An interesting piece by the Harvard Business Review titled Pricing and the Psychology of Consumption describes how people are more likely to commit to things they pay well for than cheap or free things. According to the article, the more we pay for things, the more likely we are to see them through.
So, based on this concept, when people pay for your event, they are more likely to attend than if they don’t pay.
Makes It Easier to Promote an Event
There is another psychological phenomenon at play here. We’re referring to the concept of urgency used in marketing. Here’s how it works.
Assume you have an event fee and offer a 20% discount on tickets for the next 24 hours. By doing this, you will achieve two things simultaneously:
- You give people the feeling that they are getting a good deal and entice them into buying tickets
- You create a sense of urgency which encourages more people to buy tickets before the offer expires
Implementing this kind of marketing technique is not possible with a free event unless you offer a non-monetary incentive.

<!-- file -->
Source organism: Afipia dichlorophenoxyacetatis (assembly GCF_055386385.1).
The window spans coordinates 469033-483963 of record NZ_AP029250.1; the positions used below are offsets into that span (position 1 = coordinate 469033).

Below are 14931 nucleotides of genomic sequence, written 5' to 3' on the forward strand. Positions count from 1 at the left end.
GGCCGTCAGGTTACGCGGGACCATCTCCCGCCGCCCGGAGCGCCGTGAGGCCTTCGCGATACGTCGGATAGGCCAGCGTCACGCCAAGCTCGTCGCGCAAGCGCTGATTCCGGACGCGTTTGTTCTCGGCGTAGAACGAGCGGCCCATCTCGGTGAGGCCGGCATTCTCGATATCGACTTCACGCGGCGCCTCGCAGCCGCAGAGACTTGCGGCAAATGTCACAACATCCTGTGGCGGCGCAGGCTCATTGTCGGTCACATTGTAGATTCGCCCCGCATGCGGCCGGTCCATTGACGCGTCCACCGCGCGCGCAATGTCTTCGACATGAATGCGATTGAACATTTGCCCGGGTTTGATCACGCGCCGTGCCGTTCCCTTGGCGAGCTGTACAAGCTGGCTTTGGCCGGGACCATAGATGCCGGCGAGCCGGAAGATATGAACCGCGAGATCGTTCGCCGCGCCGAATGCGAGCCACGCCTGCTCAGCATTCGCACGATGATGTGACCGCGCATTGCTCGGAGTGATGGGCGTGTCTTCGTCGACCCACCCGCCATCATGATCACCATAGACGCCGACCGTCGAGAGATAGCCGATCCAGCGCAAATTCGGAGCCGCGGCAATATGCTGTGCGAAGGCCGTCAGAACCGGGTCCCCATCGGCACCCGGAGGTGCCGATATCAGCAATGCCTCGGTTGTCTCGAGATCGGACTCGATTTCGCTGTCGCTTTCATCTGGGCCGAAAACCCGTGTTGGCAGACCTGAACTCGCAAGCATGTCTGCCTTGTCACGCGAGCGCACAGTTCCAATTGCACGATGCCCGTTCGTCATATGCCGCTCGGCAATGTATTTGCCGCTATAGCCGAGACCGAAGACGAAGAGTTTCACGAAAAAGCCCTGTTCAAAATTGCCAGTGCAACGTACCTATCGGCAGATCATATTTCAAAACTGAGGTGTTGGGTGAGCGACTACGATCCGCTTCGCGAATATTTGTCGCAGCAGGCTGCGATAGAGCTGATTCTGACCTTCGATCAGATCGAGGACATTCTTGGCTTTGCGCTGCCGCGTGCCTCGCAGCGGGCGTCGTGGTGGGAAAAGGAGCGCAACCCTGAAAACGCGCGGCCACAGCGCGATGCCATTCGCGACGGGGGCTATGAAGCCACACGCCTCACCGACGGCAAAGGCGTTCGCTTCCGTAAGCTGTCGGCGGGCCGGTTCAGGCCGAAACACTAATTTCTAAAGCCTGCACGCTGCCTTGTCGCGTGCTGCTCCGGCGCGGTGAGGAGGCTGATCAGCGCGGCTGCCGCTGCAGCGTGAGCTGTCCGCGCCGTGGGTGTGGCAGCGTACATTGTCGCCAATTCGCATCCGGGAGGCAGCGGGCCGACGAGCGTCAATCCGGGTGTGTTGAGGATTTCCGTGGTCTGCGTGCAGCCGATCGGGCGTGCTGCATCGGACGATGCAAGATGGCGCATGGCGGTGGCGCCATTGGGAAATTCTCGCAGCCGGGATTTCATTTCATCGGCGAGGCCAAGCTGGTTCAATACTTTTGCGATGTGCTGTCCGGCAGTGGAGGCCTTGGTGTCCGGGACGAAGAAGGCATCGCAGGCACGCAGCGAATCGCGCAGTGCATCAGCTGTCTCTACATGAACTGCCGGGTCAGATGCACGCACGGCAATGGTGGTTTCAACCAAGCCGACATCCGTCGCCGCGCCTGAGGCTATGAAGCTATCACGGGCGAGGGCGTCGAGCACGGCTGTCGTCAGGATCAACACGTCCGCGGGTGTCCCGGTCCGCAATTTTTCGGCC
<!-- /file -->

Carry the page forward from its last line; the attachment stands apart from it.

How to Charge for an Event
So, now that you know how beneficial charging for an event could be, how should you go about it? Pricing is an art; you need to be very methodical about it. To strike a good balance between attendance and profit from ticket sales, you will need to:
- Understand your target demographic
- Factor in your costs
- Learn from competing events
Understand Your Target Demographic
Who will be attending your event?
Students? Business executives? Teenagers? Identifying your target demographic will make it easier to design a pricing model that they will be able and willing to pay.